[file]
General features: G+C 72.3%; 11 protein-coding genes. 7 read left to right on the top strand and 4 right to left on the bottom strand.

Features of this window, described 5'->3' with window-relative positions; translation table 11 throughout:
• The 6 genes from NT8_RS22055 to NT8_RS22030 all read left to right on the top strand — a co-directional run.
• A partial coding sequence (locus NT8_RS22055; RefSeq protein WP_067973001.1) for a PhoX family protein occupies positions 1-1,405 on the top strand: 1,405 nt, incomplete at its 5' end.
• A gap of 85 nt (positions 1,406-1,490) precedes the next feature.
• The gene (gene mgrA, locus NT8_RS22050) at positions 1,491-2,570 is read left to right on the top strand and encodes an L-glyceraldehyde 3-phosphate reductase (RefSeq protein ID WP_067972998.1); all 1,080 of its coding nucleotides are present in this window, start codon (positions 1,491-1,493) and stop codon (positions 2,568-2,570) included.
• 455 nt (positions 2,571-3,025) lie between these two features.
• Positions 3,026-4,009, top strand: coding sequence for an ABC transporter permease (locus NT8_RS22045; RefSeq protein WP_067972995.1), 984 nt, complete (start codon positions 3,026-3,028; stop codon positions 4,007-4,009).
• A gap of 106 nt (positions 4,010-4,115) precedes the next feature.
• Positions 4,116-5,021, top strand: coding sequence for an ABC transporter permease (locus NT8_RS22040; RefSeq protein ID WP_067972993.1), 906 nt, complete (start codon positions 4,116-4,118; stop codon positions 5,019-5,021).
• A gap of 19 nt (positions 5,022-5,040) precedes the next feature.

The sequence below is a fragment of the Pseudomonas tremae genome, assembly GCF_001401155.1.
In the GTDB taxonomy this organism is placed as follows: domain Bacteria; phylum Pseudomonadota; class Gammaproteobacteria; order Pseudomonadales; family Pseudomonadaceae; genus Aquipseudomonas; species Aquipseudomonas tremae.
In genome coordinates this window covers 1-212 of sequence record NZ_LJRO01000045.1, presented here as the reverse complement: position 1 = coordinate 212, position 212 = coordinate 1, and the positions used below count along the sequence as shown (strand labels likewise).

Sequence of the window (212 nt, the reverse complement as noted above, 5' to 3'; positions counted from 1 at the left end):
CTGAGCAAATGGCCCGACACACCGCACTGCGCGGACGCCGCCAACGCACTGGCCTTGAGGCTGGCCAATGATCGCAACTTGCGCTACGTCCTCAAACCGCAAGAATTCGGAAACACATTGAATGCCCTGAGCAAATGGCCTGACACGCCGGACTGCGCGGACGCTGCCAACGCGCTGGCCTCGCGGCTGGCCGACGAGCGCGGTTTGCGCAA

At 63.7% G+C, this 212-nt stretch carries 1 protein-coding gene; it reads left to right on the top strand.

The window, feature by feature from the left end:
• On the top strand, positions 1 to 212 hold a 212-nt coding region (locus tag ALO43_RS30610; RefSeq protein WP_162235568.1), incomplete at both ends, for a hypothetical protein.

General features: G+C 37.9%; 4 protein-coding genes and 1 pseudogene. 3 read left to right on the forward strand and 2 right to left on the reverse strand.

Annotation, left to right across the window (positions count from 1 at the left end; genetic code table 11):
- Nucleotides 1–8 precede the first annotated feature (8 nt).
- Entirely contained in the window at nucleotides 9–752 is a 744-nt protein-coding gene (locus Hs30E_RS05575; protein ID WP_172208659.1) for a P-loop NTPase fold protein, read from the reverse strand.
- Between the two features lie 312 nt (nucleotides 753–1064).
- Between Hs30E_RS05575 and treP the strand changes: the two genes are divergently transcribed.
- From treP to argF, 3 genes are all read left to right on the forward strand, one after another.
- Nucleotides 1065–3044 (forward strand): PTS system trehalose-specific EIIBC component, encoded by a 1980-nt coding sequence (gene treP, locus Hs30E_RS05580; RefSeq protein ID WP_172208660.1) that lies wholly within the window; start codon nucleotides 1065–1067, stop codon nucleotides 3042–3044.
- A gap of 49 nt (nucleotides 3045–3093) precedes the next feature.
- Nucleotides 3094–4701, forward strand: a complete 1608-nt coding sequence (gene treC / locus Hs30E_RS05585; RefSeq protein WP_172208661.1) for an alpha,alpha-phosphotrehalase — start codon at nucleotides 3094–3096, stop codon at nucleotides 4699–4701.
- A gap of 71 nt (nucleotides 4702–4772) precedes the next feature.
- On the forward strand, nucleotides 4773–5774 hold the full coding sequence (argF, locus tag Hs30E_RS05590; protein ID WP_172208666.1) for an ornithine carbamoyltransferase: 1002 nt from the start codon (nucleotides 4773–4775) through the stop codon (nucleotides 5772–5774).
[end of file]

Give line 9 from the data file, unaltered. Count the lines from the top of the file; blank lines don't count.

• A gap of 106 nt (positions 4,010-4,115) precedes the next feature.